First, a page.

Which reminds me: if you want to buy a Groove ring, I recommend getting a few. Because after wearing the same ring for several days, it started to get oily and slippery feeling to me, which can be kind of annoying. Switching rings and letting the “oily” one air out seemed to do the trick, and it was good to go by the time the new ring started exhibiting issues. If you only want to buy one ring, though, you’ll probably need to pop it off and wash it with dish soap every few days. I’d also let it air-dry…just don’t forget to put it back on. That could be bad.

These rings are so affordable compared to traditional rings that buying a few different ones is really a no brainer anyway. Not only can you swap out if one starts feeling weird, but you can have different styles for different days.

Groove Apple Watch Band: Like the Rings, But for Your Wrist

The back of the Apple Watch band, showing the grooves
The Apple Watch band has grooves too. Cameron Summerson

If you’ve ever worn a smartwatch with a traditional silicone band, you know they can get uncomfortable at times. They’re sticky when it’s hot, lock moisture against your skin as you sweat, and can honestly just be sort of annoying in a lot of different situations. Like Groove’s rings, the company’s Apple Watch bands aim to fix these issues.

How, you ask? The same way it does with rings—with grooves. Yep, the watch bands also have grooves cut into the part of the band that faces the skin to allow for airflow and promote moisture wicking. I also found the particular silicone compound that Groove uses to be softer and more pliable than other bands, adding to the comfort.

In my experience, the bands perform as expected. The one I tested was very comfortable (compared to the stock Apple Watch band, anyway), and the grooves cut into the back prevented it from being overly sticky or uncomfortable while working out. There’s still a bit of the stickiness that you’d expect from silicone as you sweat, of course, but I did find it to be less than other, non-grooved bands. Groovy.

A closer look at the Apple Watch band's grooves
A closer look at the Apple Watch band’s grooves Cameron Summerson

Like with the rings, there are a bunch of different styles of Apple Watch bands to choose from, including camo, solid colors, textures, and more. So not only do they feel good, but you can grab one that matches your style, too.

But there’s also a bigger question here: are they really worth $50? The value presented by Groove’s rings is good, especially when compared to traditional rings. A ring made from precious metal can easily go for hundreds of dollars, where a Groove ring is around $35. Sure, cheap silicone rings exist too, but as I said earlier, the difference in quality is pretty clear with Groove’s rings.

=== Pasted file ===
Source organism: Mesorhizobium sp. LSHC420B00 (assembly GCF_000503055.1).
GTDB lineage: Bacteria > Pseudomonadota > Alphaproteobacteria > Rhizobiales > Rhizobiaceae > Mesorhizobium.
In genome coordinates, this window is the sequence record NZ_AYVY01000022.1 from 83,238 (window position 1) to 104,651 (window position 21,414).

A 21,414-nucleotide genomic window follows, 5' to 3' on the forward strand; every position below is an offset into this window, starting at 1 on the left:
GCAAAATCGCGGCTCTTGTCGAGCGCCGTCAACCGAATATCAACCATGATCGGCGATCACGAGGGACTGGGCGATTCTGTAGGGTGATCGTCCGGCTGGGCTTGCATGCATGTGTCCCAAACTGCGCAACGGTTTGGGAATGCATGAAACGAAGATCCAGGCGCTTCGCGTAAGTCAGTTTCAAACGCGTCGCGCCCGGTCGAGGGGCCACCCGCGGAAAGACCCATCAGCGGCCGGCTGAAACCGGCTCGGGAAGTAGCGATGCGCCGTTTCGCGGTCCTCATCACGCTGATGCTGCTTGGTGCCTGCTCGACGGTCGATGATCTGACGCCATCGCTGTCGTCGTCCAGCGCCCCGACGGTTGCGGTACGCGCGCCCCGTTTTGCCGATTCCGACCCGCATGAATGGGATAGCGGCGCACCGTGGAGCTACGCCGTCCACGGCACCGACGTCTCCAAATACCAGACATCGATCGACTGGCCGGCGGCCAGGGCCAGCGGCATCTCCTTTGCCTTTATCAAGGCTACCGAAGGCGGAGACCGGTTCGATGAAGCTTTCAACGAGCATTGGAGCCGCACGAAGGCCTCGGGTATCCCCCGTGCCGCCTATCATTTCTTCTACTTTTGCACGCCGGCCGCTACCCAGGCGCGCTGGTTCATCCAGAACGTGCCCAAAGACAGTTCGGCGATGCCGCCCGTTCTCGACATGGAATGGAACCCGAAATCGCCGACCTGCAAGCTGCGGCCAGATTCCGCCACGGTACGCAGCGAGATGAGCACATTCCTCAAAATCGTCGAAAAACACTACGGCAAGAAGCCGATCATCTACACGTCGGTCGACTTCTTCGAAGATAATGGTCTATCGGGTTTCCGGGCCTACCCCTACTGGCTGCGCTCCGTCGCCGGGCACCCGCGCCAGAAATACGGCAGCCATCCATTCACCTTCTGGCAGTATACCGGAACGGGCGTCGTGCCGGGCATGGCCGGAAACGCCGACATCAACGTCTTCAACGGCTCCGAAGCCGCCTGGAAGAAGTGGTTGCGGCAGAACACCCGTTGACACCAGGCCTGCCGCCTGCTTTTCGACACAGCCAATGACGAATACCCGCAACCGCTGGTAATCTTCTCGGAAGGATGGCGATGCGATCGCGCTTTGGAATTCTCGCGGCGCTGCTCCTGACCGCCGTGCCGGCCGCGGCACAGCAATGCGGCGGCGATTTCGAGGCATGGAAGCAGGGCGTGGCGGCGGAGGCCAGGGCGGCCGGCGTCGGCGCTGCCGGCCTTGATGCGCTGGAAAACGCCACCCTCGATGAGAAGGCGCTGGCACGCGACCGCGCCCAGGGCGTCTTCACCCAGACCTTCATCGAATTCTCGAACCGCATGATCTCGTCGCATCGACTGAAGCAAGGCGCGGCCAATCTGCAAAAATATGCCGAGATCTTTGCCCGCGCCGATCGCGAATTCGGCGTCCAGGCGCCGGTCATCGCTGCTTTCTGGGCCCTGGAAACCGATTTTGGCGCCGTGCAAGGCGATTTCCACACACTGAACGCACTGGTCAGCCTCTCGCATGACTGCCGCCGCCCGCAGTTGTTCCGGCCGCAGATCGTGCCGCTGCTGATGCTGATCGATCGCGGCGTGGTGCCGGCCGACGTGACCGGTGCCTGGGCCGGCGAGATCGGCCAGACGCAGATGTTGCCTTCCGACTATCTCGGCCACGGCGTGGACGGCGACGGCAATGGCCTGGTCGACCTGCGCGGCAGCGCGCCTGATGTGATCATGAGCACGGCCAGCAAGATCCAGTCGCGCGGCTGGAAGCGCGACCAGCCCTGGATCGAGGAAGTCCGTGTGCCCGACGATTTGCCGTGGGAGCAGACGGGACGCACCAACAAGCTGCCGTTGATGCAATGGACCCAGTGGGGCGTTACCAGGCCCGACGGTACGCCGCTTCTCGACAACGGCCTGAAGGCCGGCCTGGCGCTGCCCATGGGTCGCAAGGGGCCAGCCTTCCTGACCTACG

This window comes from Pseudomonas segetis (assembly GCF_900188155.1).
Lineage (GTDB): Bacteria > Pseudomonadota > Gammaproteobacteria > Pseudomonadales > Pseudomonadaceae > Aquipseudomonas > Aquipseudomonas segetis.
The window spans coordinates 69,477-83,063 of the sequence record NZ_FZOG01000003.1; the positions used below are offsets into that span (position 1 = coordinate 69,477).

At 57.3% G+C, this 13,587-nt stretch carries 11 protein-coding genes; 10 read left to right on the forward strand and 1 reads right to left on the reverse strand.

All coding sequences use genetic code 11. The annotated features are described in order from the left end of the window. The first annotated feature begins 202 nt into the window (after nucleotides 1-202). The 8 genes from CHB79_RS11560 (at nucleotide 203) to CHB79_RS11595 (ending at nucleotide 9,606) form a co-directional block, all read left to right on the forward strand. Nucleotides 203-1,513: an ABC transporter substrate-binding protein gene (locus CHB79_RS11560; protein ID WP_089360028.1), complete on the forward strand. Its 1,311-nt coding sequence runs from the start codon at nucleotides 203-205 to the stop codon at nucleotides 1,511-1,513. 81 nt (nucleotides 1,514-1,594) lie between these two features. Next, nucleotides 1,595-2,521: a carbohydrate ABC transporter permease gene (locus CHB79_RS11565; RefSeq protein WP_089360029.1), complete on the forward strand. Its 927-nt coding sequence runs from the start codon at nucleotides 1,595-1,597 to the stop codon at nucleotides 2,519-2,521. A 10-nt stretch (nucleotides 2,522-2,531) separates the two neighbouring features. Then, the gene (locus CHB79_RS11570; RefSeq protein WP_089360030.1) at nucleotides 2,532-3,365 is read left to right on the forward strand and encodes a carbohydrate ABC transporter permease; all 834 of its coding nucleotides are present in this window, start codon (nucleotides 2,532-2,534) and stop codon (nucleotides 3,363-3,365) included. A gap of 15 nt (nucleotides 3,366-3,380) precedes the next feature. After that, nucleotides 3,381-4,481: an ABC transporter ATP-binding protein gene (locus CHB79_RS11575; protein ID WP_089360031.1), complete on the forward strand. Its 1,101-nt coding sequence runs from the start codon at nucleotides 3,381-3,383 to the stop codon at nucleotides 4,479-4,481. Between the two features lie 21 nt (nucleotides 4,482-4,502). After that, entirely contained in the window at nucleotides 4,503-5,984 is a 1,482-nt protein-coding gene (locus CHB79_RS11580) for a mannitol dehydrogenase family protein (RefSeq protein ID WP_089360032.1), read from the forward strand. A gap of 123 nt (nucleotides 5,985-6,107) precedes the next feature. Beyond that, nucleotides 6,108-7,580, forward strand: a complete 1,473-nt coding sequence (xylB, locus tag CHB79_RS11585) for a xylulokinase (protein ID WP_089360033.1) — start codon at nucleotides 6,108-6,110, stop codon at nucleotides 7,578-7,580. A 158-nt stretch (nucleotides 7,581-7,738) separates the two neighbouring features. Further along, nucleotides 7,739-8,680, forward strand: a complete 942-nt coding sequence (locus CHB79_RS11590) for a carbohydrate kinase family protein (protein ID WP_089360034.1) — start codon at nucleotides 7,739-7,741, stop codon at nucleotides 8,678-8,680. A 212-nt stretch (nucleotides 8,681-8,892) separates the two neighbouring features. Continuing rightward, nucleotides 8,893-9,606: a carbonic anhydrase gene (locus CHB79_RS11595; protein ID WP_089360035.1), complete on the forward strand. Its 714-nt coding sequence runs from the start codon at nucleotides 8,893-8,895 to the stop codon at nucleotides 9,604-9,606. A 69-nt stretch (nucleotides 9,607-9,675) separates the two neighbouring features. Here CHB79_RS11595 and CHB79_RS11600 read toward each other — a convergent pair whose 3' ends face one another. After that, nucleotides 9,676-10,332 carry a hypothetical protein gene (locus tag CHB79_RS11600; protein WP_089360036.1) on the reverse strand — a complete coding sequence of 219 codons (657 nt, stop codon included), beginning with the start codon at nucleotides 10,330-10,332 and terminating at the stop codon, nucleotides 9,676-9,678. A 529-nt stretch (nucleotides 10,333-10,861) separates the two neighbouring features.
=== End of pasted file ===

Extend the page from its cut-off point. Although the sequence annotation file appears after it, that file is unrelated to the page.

I’m not sure I can say the same thing for the watch bands. They’re more comfortable and breathable than a regular silicone watch band, but you can buy regular silicone watch bands for ten bucks a pop all day long. Groove’s bands cost five times that, so you have to really ask yourself if a regular band is that much more uncomfortable.

The top of the Groove Apple Watch Band
A look at the top of the Dimension Topo Groove Apple Watch band Cameron Summerson

If regular silicone bothers you and you’re not into metal or fabric bands (I honestly hate those kinds of bands when working out, yuck), then you’ll almost certainly be happy with the increased comfort and breathability of Groove’s bands. But if you’re okay with the ten-dollar band you’ve been wearing for the last nine months, don’t expect a dramatic difference here—it’s marginal at best. But for some people, that may be worth it.

It’s also worth mentioning that Groove is currently working on bands for Fitbit, Garmin, and Samsung watches, too, which is perfect for those outside of the Apple ecosystem. Unfortunately, there’s no ETA on when these bands will be available. Hopefully soon.

Rating: 8/10
Price: $35-50

Here’s What We Like

  • The grooves definitely help with airflow and moisture evaporation
  • Very comfortable

And What We Don't

  • The watch band may be pricey for what it offers

Cameron Summerson Cameron Summerson
Cameron Summerson is the Editor in Chief of Review Geek and serves as an Editorial Advisor for How-to Geek and LifeSavvy. He’s been covering technology for nearly a decade and has written over 4,000 articles and hundreds of product reviews in that time. He’s been published in print magazines and quoted as a smartphone expert in the New York Times. Read Full Bio »